Let’s say that I have two C# applications - game.exe (XNA, needs to support Xbox 360) and editor.exe (XNA hosted in WinForms) - they both share an engine.dll assembly that does the vast majority of the work.

Now let’s say that I want to add some kind of C#-based scripting (it’s not quite "scripting" but I’ll call it that). Each level gets its own class inherited from a base class (we’ll call it LevelController).

These are the important constraints for these scripts:

  1. They need to be real, compiled C# code

  2. They should require minimal manual "glue" work, if any

  3. They must run in the same AppDomain as everything else

For the game - this is pretty straight forward: All the script classes can be compiled into an assembly (say, levels.dll) and the individual classes can be instanced using reflection as needed.

The editor is much harder. The editor has the ability to "play the game" within the editor window, and then reset everything back to where it started (which is why the editor needs to know about these scripts in the first place).

What I am trying to achieve is basically a "reload script" button in the editor that will recompile and load the script class associated with the level being edited and, when the user presses the "play" button, create an instance of the most recently compiled script.

The upshot of which will be a rapid edit-test workflow within the editor (instead of the alternative - which is to save the level, close the editor, recompile the solution, launch the editor, load the level, test).

Now I think I have worked out a potential way to achieve this - which itself leads to a number of questions (given below):

  1. Compile the collection of .cs files required for a given level (or, if need be, the whole levels.dll project) into a temporary, unique-named assembly. That assembly will need to reference engine.dll. How to invoke the compiler this way at runtime? How to get it to output such an assembly (and can I do it in memory)?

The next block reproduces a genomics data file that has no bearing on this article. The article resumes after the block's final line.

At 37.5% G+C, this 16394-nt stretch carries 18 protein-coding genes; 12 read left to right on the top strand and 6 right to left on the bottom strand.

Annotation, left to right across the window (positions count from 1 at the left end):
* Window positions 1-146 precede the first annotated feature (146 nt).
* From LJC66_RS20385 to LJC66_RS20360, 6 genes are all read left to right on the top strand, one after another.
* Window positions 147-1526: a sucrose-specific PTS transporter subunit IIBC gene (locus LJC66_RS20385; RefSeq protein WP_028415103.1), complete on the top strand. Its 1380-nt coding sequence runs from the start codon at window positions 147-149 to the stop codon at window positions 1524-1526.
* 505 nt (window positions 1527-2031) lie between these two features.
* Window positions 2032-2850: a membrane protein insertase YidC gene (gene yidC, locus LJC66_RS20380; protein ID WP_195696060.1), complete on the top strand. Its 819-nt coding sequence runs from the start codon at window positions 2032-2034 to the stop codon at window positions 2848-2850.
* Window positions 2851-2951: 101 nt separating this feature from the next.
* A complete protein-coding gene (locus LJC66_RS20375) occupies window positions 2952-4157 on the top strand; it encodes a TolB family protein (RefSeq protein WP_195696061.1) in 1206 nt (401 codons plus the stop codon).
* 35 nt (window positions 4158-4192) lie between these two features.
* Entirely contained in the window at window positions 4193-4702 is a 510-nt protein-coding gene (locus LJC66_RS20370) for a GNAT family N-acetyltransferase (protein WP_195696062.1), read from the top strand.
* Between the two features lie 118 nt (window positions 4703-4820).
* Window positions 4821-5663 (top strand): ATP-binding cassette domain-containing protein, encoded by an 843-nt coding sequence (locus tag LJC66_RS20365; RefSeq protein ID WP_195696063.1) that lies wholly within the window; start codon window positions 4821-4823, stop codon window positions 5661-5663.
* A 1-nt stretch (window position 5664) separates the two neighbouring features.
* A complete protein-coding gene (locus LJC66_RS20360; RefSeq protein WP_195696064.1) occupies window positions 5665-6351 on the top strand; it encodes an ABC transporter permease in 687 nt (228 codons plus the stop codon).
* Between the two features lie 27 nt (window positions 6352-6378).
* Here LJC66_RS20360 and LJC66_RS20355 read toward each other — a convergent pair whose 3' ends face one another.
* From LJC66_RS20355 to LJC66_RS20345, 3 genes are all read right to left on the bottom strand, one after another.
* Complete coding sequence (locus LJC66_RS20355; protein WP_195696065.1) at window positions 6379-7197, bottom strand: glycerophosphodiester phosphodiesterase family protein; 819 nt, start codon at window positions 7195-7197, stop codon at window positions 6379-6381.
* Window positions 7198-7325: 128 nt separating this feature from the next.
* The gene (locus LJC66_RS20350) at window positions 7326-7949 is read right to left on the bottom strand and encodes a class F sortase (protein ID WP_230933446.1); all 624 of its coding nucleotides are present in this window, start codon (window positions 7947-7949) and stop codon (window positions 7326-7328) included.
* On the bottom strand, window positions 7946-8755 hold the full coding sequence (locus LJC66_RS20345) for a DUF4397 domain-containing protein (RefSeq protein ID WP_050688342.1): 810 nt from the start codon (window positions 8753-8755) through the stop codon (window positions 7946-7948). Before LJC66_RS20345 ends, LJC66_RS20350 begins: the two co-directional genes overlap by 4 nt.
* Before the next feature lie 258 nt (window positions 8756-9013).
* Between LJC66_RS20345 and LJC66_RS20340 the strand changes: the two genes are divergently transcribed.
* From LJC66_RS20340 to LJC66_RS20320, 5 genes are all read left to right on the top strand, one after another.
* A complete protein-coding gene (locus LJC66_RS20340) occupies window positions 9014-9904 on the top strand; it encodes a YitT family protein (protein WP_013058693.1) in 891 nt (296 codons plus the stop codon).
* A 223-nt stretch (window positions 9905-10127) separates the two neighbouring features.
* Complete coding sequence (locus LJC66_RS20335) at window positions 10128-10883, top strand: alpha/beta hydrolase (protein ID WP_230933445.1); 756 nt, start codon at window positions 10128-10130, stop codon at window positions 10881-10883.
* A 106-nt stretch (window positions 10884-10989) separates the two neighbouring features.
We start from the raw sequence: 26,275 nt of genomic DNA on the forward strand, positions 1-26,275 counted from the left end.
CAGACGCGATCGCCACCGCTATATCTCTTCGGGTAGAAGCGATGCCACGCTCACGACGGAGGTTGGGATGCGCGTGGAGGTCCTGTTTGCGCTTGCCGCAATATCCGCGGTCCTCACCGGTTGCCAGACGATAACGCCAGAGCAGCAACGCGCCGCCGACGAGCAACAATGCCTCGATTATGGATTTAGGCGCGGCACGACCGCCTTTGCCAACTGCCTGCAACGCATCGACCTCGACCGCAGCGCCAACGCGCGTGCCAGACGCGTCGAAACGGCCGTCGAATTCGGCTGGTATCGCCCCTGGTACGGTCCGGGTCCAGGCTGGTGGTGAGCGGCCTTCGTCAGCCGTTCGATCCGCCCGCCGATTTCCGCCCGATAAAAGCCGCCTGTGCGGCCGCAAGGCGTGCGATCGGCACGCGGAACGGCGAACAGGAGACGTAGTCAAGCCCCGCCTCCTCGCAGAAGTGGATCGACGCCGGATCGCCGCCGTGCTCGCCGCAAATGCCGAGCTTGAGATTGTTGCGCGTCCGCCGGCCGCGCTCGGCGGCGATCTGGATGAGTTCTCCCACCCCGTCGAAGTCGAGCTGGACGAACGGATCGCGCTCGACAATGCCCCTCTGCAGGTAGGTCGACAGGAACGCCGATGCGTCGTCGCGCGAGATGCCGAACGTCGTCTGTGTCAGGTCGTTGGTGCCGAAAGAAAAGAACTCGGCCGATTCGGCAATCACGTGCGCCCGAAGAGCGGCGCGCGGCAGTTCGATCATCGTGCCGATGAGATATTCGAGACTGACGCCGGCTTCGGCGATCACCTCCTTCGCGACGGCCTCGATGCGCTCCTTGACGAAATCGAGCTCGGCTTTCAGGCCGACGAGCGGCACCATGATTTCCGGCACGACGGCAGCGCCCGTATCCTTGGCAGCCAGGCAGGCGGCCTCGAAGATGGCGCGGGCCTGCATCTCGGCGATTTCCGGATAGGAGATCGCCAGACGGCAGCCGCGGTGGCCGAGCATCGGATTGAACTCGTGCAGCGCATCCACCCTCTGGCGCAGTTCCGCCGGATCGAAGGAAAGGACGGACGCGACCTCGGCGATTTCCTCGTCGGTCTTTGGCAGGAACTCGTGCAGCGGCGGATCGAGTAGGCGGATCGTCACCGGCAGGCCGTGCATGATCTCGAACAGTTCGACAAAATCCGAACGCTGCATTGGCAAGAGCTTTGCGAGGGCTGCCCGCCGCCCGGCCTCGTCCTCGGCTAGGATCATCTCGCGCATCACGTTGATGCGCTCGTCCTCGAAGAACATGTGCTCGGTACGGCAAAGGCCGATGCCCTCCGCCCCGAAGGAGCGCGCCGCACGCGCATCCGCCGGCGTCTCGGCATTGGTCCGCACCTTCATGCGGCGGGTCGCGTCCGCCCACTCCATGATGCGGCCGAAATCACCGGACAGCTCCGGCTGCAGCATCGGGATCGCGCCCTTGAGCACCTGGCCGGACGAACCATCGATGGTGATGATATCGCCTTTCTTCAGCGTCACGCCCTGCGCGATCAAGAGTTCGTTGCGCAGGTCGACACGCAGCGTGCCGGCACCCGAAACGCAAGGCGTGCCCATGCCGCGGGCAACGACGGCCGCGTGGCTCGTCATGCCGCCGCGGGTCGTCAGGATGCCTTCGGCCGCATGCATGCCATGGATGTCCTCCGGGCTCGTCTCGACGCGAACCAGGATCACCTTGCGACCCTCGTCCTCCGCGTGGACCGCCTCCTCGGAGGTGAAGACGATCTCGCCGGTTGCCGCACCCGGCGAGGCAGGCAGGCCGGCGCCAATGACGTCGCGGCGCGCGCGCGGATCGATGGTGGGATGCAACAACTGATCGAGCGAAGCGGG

2. Load the new assembly. Will it matter that I am loading classes with the same name into the same process? (I am under the impression that the names are qualified by assembly name?)

    Now, as I mentioned, I can’t use AppDomains. But, on the other hand, I don’t mind leaking old versions of script classes, so the ability to unload isn’t important. Unless it is? I’m assuming that loading maybe a few hundred assemblies is feasible.

  3. When playing the level, instance the class that is inherited from LevelController from the specific assembly that was just loaded. How to do this?

And finally:

Is this a sensible approach? Could it be done a better way?

UPDATE: These days I use a far simpler approach to solve the underlying problem.

  • Why is it that you must avoid AppDomains? – Brian Rasmussen Aug 30 '09 at 9:34
  • The "script" needs to manipulate objects that must be in the default AppDomain (because of XNA). Also performance is an issue (at least for game.exe). – Andrew Russell Aug 30 '09 at 14:24
  • You can't unload assemblies from an AppDomain, so you're probably going to end up loading tons of "temp" assemblies into your AppDomain. This could become quite confusing to work with, as the namespace/class names will presumably be the same! – Danny Tuppeny Feb 20 '11 at 11:53
  • @DanTup Not really - classes are identified by assembly as well as name. And as long as you don't accidentally hold onto references to classes from the "old" assembly, after you start using the "new" assembly, it's not really an issue. – Andrew Russell Feb 20 '11 at 13:52